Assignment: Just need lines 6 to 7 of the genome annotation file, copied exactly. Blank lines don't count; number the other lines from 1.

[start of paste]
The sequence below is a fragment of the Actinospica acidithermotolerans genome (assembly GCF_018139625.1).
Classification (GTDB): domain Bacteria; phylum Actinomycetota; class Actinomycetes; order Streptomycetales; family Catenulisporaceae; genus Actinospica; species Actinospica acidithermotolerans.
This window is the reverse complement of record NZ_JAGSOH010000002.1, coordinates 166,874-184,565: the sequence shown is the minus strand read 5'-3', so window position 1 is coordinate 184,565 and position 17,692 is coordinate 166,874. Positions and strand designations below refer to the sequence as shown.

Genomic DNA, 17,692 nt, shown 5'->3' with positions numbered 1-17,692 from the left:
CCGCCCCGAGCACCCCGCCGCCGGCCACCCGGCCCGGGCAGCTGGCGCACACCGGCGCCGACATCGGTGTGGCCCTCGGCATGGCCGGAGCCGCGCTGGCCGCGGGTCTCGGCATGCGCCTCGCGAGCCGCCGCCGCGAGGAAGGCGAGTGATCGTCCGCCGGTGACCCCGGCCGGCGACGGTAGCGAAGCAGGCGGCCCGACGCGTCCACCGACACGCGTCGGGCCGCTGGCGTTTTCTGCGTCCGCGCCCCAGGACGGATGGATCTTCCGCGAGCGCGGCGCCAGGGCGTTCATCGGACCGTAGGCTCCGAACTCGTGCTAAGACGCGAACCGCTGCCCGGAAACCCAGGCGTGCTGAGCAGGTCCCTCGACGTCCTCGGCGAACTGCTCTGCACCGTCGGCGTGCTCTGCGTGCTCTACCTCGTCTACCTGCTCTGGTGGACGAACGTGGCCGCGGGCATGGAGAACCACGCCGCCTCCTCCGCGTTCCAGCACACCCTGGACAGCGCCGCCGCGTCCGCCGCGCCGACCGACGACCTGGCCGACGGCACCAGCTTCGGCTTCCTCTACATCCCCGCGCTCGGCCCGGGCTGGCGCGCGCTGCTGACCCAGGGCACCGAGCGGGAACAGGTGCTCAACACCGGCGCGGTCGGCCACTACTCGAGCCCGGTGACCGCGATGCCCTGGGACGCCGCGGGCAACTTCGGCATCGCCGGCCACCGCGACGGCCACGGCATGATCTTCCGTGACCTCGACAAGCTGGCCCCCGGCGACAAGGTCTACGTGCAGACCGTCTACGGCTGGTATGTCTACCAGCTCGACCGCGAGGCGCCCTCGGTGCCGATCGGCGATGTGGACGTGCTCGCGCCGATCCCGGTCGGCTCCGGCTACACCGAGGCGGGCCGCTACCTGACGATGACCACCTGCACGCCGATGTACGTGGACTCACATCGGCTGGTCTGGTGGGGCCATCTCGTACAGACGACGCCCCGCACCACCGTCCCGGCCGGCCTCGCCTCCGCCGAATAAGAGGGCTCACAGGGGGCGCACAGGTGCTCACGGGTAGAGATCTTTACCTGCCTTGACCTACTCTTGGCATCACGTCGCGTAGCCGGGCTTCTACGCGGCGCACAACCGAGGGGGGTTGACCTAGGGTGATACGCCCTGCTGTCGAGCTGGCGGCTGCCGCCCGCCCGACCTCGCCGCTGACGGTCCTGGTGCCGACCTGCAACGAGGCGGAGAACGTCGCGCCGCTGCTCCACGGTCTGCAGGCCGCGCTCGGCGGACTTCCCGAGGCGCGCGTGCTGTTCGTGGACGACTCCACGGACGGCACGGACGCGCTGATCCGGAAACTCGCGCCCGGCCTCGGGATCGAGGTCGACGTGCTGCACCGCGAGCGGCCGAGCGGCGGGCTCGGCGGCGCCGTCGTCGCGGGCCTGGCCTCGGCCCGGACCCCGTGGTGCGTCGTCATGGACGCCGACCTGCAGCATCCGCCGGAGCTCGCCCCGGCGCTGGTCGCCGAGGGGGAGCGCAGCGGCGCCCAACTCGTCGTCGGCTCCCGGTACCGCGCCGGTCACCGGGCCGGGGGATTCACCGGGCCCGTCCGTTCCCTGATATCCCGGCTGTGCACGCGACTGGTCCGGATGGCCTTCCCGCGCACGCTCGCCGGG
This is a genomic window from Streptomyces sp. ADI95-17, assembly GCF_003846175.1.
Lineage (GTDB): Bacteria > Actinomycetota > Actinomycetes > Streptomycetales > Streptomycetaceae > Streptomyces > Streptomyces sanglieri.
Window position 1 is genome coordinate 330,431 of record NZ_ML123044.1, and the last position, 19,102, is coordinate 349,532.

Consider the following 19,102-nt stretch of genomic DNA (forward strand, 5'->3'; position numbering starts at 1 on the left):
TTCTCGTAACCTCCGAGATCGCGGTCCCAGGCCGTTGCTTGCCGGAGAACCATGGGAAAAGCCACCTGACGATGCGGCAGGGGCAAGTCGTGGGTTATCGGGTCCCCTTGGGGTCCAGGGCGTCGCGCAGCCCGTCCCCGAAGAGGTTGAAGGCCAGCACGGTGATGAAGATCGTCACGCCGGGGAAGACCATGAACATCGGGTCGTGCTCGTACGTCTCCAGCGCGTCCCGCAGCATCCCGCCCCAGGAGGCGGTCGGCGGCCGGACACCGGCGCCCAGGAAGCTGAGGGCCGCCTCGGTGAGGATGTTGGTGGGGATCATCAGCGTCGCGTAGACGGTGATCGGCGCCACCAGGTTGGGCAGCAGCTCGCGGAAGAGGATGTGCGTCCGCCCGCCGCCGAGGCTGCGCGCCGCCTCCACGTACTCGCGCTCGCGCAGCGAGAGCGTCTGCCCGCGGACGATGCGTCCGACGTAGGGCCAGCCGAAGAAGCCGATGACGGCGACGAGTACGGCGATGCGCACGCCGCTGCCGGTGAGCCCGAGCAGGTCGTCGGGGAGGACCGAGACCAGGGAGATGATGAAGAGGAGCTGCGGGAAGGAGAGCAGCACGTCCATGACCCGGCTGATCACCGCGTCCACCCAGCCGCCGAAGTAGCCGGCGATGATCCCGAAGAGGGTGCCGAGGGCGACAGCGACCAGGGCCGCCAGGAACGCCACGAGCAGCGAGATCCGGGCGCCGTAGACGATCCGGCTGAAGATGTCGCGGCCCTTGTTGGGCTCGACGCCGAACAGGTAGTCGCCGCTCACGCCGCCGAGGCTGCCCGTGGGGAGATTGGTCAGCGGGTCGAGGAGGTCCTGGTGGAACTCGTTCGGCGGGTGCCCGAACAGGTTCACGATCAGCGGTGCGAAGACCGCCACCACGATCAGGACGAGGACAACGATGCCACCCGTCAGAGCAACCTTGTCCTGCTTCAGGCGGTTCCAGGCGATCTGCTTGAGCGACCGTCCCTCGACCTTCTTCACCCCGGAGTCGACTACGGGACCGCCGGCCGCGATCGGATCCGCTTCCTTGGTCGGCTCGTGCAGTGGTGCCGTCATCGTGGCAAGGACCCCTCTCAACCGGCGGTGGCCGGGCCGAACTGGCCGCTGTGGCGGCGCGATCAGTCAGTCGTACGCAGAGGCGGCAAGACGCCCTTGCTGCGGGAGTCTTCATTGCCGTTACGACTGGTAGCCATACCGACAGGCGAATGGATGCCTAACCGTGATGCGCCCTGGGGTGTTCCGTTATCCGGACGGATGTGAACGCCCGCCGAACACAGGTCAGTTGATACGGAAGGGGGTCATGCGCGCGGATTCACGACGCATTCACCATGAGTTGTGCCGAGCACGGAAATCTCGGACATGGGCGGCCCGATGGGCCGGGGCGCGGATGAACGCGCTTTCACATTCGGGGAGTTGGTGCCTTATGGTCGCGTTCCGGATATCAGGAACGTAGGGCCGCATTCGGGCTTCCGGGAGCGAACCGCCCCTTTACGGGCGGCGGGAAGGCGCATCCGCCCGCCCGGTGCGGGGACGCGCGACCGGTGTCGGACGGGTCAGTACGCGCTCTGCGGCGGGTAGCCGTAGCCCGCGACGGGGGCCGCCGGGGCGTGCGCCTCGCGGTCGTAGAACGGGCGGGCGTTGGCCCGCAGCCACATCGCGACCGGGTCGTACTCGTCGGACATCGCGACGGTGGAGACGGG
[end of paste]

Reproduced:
This is a genomic window from Streptomyces sp. ADI95-17, assembly GCF_003846175.1.
Lineage (GTDB): Bacteria > Actinomycetota > Actinomycetes > Streptomycetales > Streptomycetaceae > Streptomyces > Streptomyces sanglieri.